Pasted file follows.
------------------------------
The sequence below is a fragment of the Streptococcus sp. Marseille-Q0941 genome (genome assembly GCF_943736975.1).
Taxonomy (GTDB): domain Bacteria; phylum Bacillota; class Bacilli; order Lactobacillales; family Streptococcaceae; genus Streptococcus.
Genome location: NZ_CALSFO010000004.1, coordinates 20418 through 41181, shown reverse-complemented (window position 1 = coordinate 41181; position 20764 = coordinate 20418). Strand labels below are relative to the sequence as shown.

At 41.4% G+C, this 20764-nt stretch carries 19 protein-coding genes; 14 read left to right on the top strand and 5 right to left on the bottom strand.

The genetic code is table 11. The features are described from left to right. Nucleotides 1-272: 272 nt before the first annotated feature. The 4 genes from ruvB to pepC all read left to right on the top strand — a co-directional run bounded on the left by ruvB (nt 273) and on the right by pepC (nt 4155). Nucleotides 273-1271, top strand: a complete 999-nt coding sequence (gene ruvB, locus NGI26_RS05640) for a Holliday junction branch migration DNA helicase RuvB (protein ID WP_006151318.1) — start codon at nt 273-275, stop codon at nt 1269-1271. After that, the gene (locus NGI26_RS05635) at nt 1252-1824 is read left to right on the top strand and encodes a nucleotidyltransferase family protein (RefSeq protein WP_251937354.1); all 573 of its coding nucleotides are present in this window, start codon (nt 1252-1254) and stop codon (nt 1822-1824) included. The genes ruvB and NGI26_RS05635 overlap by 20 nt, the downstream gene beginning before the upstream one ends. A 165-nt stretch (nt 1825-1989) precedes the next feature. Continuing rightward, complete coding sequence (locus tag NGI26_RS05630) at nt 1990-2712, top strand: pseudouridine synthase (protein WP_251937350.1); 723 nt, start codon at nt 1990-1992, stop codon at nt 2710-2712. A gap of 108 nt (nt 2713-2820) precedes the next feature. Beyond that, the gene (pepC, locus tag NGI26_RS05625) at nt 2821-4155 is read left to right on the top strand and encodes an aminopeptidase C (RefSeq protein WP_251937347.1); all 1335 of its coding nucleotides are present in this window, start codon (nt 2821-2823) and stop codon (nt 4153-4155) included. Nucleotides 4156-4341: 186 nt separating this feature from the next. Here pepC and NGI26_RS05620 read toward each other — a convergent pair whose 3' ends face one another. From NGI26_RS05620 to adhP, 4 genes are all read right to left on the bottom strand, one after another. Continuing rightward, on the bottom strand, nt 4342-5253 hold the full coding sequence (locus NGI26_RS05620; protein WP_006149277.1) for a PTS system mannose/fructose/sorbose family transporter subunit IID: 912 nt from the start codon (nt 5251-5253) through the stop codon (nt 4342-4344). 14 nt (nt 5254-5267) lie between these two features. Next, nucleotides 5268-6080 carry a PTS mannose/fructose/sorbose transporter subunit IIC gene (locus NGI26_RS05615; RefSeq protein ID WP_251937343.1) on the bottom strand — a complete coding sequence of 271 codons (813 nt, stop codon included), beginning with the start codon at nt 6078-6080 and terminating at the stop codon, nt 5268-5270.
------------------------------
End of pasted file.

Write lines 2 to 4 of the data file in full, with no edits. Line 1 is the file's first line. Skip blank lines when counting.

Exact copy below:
Taxonomy (GTDB): domain Bacteria; phylum Bacillota; class Bacilli; order Lactobacillales; family Streptococcaceae; genus Streptococcus.
Genome location: NZ_CALSFO010000004.1, coordinates 20418 through 41181, shown reverse-complemented (window position 1 = coordinate 41181; position 20764 = coordinate 20418). Strand labels below are relative to the sequence as shown.

At 41.4% G+C, this 20764-nt stretch carries 19 protein-coding genes; 14 read left to right on the top strand and 5 right to left on the bottom strand.